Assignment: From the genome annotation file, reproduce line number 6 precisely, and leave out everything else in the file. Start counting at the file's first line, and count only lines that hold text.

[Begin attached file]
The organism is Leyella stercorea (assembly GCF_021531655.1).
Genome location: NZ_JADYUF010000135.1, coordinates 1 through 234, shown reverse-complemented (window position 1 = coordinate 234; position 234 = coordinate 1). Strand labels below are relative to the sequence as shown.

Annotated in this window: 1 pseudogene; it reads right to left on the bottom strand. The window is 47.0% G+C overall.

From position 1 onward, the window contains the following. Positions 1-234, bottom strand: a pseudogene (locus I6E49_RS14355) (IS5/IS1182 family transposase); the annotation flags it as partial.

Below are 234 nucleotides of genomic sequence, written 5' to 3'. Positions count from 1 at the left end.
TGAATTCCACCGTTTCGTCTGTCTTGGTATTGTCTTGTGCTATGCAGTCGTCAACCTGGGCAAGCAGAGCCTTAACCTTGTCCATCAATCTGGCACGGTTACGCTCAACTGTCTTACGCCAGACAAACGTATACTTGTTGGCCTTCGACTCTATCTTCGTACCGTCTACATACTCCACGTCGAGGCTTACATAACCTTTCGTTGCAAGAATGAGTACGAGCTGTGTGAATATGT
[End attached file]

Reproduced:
TGAATTCCACCGTTTCGTCTGTCTTGGTATTGTCTTGTGCTATGCAGTCGTCAACCTGGGCAAGCAGAGCCTTAACCTTGTCCATCAATCTGGCACGGTTACGCTCAACTGTCTTACGCCAGACAAACGTATACTTGTTGGCCTTCGACTCTATCTTCGTACCGTCTACATACTCCACGTCGAGGCTTACATAACCTTTCGTTGCAAGAATGAGTACGAGCTGTGTGAATATGT